Pound to euro exchange rate: Sterling at lowest levels since March after week-long slump

The pound to euro exchange rate experienced five days of slump in the last trading week. This resulted in the biggest one-week decline in six months, experts said. By Friday GBP was at its lowest levels since March.

Coronavirus and Brexit uncertainty continue to be the factors influencing sterling’s movement.

There is much concern about the rise of COVID-19 in the UK as the R number creeps up and new lockdown measures are introduced.

There are currently 370,930 confirmed coronavirus cases in the country.

The pound is currently trading at 1.0821 against the euro, according to Bloomberg at the time of writing.

As for the week to come, politics will likely be the driving force for the pound.

Michael Brown, currency expert at international payments and foreign exchange firm Caxton FX, spoke to Express.co.uk regarding the latest exchange rate figures this morning.

“Sterling notched its fifth straight loss against the euro on Friday,” said Brown.

“[It ended] the week at its lowest levels since March, while also chalking up the biggest one-week decline in six months.

“[This came amid] mounting Brexit uncertainties and backward steps in controlling the coronavirus piled on the pressure on the pound.

“Looking ahead, the political situation will be sterling’s primary driver this week, with a busy data calendar set to be ignored by traders, who are instead set to remain focused on the likely outcome of post-Brexit trade negotiations.”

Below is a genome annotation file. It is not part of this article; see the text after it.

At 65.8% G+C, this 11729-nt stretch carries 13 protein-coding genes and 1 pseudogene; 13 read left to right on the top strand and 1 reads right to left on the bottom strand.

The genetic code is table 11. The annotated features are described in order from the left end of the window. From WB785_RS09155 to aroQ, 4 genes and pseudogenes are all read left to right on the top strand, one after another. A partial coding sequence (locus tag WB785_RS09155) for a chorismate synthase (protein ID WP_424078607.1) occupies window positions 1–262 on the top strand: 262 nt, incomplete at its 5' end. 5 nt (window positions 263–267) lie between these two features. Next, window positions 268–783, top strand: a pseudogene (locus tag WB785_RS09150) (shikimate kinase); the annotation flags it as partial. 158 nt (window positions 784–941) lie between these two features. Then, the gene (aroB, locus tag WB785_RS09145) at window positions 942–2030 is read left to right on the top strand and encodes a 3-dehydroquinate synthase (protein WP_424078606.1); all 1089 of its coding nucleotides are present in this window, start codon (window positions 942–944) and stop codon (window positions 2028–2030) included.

So what does all this mean for your holidays and travel money?

The Post Office is currently offering a rate of €1,0422 for over £400, €1.0573 for over £500 or €1.0627 for over £1,000.

The best way to make sure you’re getting the most bang for your buck when it comes to purchasing holiday money is to monitor the exchange rate.

Marianne Gilmore, Managing Director, Private International Payments at currency provider moneycorp advised the first step when doing this should be to check on how the currency you want to buy has changed over the past month.

“Consider your desired currency’s previous rate fluctuations in the last month,” she said.

“From these values, budget a realistic window as to what rate you’d be willing to exchange on, bearing in mind that an additional commission fee may apply when you actually exchange your money.”

Tracking tools can be your best friend when looking to see at which point the pound is performing best.

“In order to help you keep your finger on the pulse of currency fluctuations, some foreign exchange providers will have useful tracking tools,” said Gilmore.

“For example, with a moneycorp account, you can set up a free currency exchange rate alert, something a lot of our customers do.

“You set your desired currency rate either online or through our app, and as soon as it reaches your ideal exchange rate we will notify you via email so you can easily purchase your currency.

“This saves a lot of time, and reduces the need for our customers to constantly check the rates.”

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